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Nothing Works: Sentencing Reform in Canada and the United States

NCJ Number
Canadian Journal of Criminology and Criminal Justice Volume: 55 Issue: 4 Dated: October 2013 Pages: 465-479
Michael Tonry
Date Published
October 2013
15 pages
This paper examines the need for sentencing reform in both Canada and the United States.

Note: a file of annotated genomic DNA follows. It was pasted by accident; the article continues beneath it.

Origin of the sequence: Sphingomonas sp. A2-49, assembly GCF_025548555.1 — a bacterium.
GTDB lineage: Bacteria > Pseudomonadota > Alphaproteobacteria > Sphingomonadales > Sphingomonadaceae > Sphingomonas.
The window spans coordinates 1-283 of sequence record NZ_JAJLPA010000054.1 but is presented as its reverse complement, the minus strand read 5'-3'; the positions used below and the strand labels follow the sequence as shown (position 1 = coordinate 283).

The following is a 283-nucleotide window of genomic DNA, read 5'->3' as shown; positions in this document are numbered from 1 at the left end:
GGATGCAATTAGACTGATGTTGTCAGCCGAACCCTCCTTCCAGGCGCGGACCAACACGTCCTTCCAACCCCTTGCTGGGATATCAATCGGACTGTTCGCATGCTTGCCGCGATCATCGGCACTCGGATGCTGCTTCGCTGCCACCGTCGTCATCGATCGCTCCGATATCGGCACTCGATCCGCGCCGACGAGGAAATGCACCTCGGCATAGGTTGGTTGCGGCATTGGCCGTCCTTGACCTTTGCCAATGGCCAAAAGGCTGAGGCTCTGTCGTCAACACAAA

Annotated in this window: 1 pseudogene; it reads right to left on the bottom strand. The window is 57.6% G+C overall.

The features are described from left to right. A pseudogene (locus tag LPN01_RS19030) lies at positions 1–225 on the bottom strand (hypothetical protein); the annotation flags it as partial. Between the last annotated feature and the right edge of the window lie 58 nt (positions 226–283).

Anthony Doob has documented the evolution of knowledge about sentencing and sentencing policy in Canada since the 1970s, and the social, attitudinal, and psychological forces that influenced them. Except for the enactment, in 1996, of a statute specifying general purposes of sentencing and the enactment of mandatory minimum sentencing laws of limited scope, not much has happened in Canada. By contrast, enormous numbers of changes in law, policy, and practice have occurred in the United States, with mostly negative effects in terms of diminution of justice, crowded prisons, unprecedented imprisonment rates, and worsened racial disparities. Americans would have benefited from something like Canadian inertia. Canadians have little that is positive and much that is negative to learn from the American sentencing reform experience. (Published Abstract)